The roughly 500-person group Biden’s campaign announced on Monday will prepare federal agencies for the incoming administration and draft plans to overhaul their operations after four years under Trump. The president-elect’s team includes people who favor stronger government regulation than Trump -- particularly for the financial and energy sectors -- and greater consumer protections.
Four years ago, Trump stocked his so-called agency “landing teams” with conservatives from think tanks and advocacy groups -- including people who had been openly hostile to the agencies they were charged to review. It foreshadowed an aggressive rollback of regulations under Trump’s watch.
Biden has taken a notably different tack with what he calls “agency review teams,” though some liberals have raised concerns about the participation of executives from companies, including
The groups of advisers that enter federal agencies ahead of Inauguration Day are a hallmark of presidential transitions, but their influence only goes so far. After the 2016 transition, some Trump “landing team” officials later complained their policy recommendations were ignored.
And in Biden’s case, they may not have much time to work. They cannot access office space or begin closely working with government officials until the administrator of the General Services Administration,
Biden says that won’t prevent his transition officials from beginning their planning.
Biden’s energy- and environment-focused transition teams feature a host of former Obama administration officials as well as some activists from advocacy groups.
By contrast, Trump’s EPA transition team was led by the
The head of Trump’s
Shortly after they arrived at the Energy Department in 2016, Trump’s advisers delivered a lengthy questionnaire to Obama officials, seeking to root out the names of employees and contractors involved in climate policy and negotiations. The effort unsettled agency staff, and Democrats cast it as a witch hunt.
Biden’s Energy landing team also includes Brad Markell, a top AFL-CIO official who was involved in auto industry bargaining talks and negotiations over tailpipe emissions standards during the Obama administration. Maggie Thomas, who advised Democrats
Biden pleased progressives this week by naming a slate of people to review U.S. financial watchdogs who’ve been critical of Wall Street, a stark contrast to the industry insiders and anti-regulation policy experts who populated Trump’s transition.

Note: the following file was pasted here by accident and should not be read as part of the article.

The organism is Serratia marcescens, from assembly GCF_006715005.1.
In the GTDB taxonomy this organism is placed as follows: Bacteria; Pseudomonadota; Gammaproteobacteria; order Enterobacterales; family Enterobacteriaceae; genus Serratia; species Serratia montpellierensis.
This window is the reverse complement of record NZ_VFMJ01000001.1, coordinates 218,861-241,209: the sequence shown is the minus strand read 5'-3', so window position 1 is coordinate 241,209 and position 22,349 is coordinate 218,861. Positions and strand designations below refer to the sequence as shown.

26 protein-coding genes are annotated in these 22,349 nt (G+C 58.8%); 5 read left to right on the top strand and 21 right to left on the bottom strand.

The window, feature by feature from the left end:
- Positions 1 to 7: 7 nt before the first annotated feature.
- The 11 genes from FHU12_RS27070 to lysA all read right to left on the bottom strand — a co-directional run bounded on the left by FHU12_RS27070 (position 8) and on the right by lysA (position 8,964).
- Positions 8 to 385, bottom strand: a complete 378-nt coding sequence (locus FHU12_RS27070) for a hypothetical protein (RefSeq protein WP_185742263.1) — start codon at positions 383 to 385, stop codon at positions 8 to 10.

Among Biden advisers who will play a key role in picking leaders for agencies such as the Securities and Exchange Commission is
“The Treasury and financial regulatory landing teams seem to show an appreciation for the critique of Wall Street that the progressives have been trying to get across for several years,” said Jeff Hauser of the left-leaning
Trump’s landing teams at the financial regulatory agencies included
Among those examining the Treasury Department for Biden is
Also on Biden’s team is
Progressives, however, have raised concerns about Biden’s team for the Office of Management and Budget, which includes
Liberal activists are also wary of Bridget Dooling’s addition to the budget team. Dooling is a professor at George Washington University’s Regulatory Studies Center, which favors expanding the use of cost-benefit analysis in regulation -- an approach that could curtail ambitious approaches to rule-writing.
Meanwhile, the Biden transition team for the
Voters in cities powered Biden to victory, and he rewarded them by stocking his transition team with transit veterans and labor leaders. The Transportation Department review team is led by
Biden’s team is peppered with figures from organized labor, which played a role in delivering critical swing states like Pennsylvania, Michigan and Wisconsin. They include representatives of the Teamsters, United Association of Plumbers and Pipefitters and the Transport Workers Union.
“I think there’s significant representation for working families,” Larry Willis, president of the AFL-CIO’s Transportation Trades Department.
Trump’s team for the Transportation Department included critics of robust federal infrastructure spending like the late Shirley Ybarra, a former senior transportation policy analyst at Reason Foundation. Other members of the Trump transition’s DOT transition team came from the private sector.
Trump’s team for the Pentagon included former executives at defense contractors
Biden’s team includes several Obama veterans who served in national security posts before decamping to left-leaning think tanks, like Center for a New American Security and New America, as well as RAND Corp.
Women make up more than half of Biden’s Pentagon team, whereas there was only one woman among Trump’s Defense Department transition advisers.
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